Back in my first gaming life (1980 -1997) I don't ever recall calling "sandbox" styled play a sandbox. The first time you went "sandbox" is when your players zigged instead of zagged, and for the first time you didn't try to shoehorn them into what you had planned for them, but instead rolled with it.
Surprisingly it was empowering, both for the players and for me. It validated the idea that their decisions actually mattered. As for me, it allowed the campaign world to take on more of my ideas, as well as keeping me challenged (and preventing me from becoming a lazy DM).
I would weave adventures, mostly from Dungeon Magazine, but occasionally any random adventure released by TSR directly, with lots of sandbox style freedom. Still, that sandbox styled freedom came with a price: Preparation and improvisation. The improvisation I was daily good at at. Preparation, much less so, especially when you have no idea which way the players are going to zig, zag and / or jump. There is nothing like staring into the white of a blank sheet of paper and realizing your friends want to play D&D, and you just got caught with your pants down.
Regretfully, my best tool for this style of sandbox play wasn't released until 1994. Decks 1 and 2 of the Decks of Encounter Series are made for sandbox styled play. These 3x5 index card sized cards allow for a DM to prepare (read) a number of possible encounters to keep the party on their toes (and keep the game from bogging down). I always had something ready, no matter which way the players went.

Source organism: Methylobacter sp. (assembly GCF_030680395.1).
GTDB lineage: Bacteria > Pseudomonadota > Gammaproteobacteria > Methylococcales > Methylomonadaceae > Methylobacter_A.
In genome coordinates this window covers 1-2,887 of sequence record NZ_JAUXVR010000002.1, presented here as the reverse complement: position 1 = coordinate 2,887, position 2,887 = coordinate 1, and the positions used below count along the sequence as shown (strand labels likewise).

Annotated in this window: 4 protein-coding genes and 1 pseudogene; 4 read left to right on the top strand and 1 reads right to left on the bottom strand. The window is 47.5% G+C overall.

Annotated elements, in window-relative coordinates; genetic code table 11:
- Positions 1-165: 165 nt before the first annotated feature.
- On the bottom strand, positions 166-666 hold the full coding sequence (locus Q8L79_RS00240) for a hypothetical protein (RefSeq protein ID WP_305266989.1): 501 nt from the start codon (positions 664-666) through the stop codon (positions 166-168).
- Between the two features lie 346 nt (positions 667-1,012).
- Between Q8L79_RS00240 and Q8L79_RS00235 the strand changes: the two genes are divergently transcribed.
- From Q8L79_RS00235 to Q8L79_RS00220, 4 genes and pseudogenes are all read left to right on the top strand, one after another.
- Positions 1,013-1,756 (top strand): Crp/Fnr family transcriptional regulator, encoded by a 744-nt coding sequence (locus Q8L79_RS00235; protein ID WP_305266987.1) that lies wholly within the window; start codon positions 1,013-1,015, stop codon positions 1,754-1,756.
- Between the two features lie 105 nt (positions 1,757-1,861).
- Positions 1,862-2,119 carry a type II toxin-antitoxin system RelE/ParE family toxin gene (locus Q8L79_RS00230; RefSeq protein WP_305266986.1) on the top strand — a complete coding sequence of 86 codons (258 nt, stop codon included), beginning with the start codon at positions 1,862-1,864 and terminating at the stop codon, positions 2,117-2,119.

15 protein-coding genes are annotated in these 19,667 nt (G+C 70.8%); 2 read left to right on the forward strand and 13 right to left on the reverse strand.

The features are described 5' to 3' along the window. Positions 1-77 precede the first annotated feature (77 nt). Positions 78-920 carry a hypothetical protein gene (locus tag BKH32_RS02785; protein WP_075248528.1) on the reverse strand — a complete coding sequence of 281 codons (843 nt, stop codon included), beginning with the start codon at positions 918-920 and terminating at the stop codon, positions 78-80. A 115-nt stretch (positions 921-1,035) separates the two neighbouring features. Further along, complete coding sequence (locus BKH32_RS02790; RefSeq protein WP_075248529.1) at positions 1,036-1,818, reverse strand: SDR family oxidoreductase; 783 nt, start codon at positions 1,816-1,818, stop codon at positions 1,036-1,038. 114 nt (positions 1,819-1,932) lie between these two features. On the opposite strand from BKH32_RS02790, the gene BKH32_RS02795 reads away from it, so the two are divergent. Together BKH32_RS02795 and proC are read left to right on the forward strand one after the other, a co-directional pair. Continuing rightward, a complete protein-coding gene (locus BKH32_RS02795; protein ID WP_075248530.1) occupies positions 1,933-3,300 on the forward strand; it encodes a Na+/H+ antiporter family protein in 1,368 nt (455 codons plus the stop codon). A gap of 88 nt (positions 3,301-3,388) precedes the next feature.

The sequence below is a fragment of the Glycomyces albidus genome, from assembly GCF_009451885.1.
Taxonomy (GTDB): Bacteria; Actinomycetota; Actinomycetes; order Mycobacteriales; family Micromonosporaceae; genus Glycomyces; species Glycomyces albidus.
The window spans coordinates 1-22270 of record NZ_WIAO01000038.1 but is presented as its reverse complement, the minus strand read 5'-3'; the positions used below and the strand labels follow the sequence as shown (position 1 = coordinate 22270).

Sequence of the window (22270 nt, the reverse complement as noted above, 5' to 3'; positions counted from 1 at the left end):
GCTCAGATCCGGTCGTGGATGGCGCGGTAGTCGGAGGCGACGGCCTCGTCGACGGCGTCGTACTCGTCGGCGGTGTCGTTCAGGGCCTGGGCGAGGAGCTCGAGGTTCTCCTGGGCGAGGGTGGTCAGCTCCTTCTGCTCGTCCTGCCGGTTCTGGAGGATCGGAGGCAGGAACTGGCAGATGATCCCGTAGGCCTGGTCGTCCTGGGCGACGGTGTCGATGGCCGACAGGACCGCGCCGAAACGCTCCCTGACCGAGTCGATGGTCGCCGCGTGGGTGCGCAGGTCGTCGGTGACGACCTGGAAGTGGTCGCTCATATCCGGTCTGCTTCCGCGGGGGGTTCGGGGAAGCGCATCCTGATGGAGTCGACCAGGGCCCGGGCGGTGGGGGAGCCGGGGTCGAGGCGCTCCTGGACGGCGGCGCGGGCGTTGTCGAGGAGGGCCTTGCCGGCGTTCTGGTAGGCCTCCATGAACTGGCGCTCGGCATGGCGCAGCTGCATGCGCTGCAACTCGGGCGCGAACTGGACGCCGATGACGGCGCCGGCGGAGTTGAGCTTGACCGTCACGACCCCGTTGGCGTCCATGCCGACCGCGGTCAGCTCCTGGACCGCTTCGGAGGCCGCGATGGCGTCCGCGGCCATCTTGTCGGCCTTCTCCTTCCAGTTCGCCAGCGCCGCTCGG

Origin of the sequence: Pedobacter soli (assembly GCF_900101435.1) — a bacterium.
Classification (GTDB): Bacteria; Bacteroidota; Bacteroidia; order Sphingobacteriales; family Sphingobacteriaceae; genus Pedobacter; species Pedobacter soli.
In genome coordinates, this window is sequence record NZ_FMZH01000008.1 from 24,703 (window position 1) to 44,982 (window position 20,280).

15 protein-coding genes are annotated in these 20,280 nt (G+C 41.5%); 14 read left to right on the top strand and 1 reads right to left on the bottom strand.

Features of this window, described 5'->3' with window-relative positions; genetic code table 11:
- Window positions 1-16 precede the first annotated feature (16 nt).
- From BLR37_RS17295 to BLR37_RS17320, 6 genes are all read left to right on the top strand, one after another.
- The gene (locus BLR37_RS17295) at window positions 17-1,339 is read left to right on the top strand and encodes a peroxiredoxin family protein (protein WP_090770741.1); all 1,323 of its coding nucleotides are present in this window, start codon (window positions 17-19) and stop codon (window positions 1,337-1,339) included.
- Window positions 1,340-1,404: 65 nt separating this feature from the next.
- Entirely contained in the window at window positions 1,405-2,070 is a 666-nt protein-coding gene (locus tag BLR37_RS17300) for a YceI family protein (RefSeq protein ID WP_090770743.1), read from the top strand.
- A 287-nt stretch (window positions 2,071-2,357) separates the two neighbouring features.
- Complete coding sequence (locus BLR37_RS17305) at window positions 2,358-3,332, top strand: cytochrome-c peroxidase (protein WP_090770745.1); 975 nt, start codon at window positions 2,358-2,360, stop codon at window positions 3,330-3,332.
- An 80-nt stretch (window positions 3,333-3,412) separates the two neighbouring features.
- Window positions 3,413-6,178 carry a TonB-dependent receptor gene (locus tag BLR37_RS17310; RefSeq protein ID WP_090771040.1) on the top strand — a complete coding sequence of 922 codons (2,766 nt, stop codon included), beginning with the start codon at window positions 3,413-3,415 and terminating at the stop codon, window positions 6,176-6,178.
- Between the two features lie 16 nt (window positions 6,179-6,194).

Prior to the encounter deck, I had a listing of encounter ideas - generally two to three lines on a page of notebook paper, giving me an encounter or adventure seed. Haven't found this yet while going thru the basement, and at this point i expect I won't. Still, it was something I kept with me at work, or on a weekend in the Poconos, jotting down stuff as it occurred and using it later if the situation suited it.
Oh, and I also thru in lots of "dungeon bait". The players knew that adventure and money generally came from the dungeons. When I needed a change of pace, with less yap and more dice, I gave them rumors of a newly found / re-found / magically appearing / re-opened dungeon.
I'm actually going thru set one of the Deck of Encounters tonight, grabbing cards that may work well (or barely at all, won't know until the time comes) in this coming Saturday's ACKS game kick off. Well, maybe not the kick off, as I firmly believe you need something fairly set to get a campaign successfully launched, but the cards will be very useful in the weeks to come.
Did you ever use the random dungeon generator at all? Wonder if that worked well while you had people at the table..ReplyDelete
i used the random dungeon generator from the DMG quite often, but it was either prep or solo play.ReplyDelete
I never used it for a live game.
Tables of abstracts are important in sandbox to make it more random. For example the one on page 29 of Old School Encouters Reference. Some people also use similiar tables for random events in the area.ReplyDelete